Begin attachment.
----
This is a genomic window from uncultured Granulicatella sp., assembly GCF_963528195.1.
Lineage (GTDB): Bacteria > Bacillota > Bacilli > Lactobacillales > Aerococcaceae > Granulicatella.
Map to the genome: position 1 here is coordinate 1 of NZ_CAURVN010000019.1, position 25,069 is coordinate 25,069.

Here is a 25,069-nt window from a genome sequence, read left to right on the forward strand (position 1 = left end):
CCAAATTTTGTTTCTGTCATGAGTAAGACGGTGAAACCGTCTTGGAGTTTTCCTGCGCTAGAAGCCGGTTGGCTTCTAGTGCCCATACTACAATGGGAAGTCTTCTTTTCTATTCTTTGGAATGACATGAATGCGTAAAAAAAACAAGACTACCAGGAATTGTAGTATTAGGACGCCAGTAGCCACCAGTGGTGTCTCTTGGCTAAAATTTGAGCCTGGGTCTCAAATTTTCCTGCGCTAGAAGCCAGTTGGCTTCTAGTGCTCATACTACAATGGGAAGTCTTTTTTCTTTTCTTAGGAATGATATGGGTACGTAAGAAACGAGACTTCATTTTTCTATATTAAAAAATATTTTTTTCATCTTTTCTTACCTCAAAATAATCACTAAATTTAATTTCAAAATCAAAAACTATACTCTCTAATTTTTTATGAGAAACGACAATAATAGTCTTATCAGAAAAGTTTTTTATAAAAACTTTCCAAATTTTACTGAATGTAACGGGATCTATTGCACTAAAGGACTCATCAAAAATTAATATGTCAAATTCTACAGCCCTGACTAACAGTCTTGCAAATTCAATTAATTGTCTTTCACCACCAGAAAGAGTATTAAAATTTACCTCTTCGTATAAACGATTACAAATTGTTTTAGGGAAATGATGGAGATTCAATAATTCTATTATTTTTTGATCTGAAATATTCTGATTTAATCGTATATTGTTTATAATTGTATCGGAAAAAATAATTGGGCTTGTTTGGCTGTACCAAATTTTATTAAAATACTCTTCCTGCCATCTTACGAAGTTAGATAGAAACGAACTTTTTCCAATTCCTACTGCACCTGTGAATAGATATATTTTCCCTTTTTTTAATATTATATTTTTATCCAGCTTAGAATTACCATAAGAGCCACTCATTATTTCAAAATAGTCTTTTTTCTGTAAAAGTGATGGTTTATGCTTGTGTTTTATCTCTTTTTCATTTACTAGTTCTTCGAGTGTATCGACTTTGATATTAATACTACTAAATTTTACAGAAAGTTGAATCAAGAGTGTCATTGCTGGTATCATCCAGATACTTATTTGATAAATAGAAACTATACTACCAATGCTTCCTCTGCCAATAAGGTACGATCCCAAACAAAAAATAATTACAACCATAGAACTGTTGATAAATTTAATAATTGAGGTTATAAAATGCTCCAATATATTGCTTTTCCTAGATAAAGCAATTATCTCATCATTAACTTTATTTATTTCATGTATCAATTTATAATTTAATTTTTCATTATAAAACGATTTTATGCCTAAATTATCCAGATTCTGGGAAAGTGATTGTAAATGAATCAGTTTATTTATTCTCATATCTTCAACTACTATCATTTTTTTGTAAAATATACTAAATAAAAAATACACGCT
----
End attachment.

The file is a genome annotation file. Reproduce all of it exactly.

This is a genomic window from uncultured Granulicatella sp., assembly GCF_963528195.1.
Lineage (GTDB): Bacteria > Bacillota > Bacilli > Lactobacillales > Aerococcaceae > Granulicatella.
Map to the genome: position 1 here is coordinate 1 of NZ_CAURVN010000019.1, position 25,069 is coordinate 25,069.

Here is a 25,069-nt window from a genome sequence, read left to right on the forward strand (position 1 = left end):
CCAAATTTTGTTTCTGTCATGAGTAAGACGGTGAAACCGTCTTGGAGTTTTCCTGCGCTAGAAGCCGGTTGGCTTCTAGTGCCCATACTACAATGGGAAGTCTTCTTTTCTATTCTTTGGAATGACATGAATGCGTAAAAAAAACAAGACTACCAGGAATTGTAGTATTAGGACGCCAGTAGCCACCAGTGGTGTCTCTTGGCTAAAATTTGAGCCTGGGTCTCAAATTTTCCTGCGCTAGAAGCCAGTTGGCTTCTAGTGCTCATACTACAATGGGAAGTCTTTTTTCTTTTCTTAGGAATGATATGGGTACGTAAGAAACGAGACTTCATTTTTCTATATTAAAAAATATTTTTTTCATCTTTTCTTACCTCAAAATAATCACTAAATTTAATTTCAAAATCAAAAACTATACTCTCTAATTTTTTATGAGAAACGACAATAATAGTCTTATCAGAAAAGTTTTTTATAAAAACTTTCCAAATTTTACTGAATGTAACGGGATCTATTGCACTAAAGGACTCATCAAAAATTAATATGTCAAATTCTACAGCCCTGACTAACAGTCTTGCAAATTCAATTAATTGTCTTTCACCACCAGAAAGAGTATTAAAATTTACCTCTTCGTATAAACGATTACAAATTGTTTTAGGGAAATGATGGAGATTCAATAATTCTATTATTTTTTGATCTGAAATATTCTGATTTAATCGTATATTGTTTATAATTGTATCGGAAAAAATAATTGGGCTTGTTTGGCTGTACCAAATTTTATTAAAATACTCTTCCTGCCATCTTACGAAGTTAGATAGAAACGAACTTTTTCCAATTCCTACTGCACCTGTGAATAGATATATTTTCCCTTTTTTTAATATTATATTTTTATCCAGCTTAGAATTACCATAAGAGCCACTCATTATTTCAAAATAGTCTTTTTTCTGTAAAAGTGATGGTTTATGCTTGTGTTTTATCTCTTTTTCATTTACTAGTTCTTCGAGTGTATCGACTTTGATATTAATACTACTAAATTTTACAGAAAGTTGAATCAAGAGTGTCATTGCTGGTATCATCCAGATACTTATTTGATAAATAGAAACTATACTACCAATGCTTCCTCTGCCAATAAGGTACGATCCCAAACAAAAAATAATTACAACCATAGAACTGTTGATAAATTTAATAATTGAGGTTATAAAATGCTCCAATATATTGCTTTTCCTAGATAAAGCAATTATCTCATCATTAACTTTATTTATTTCATGTATCAATTTATAATTTAATTTTTCATTATAAAACGATTTTATGCCTAAATTATCCAGATTCTGGGAAAGTGATTGTAAATGAATCAGTTTATTTATTCTCATATCTTCAACTACTATCATTTTTTTGTAAAATATACTAAATAAAAAATACACGCT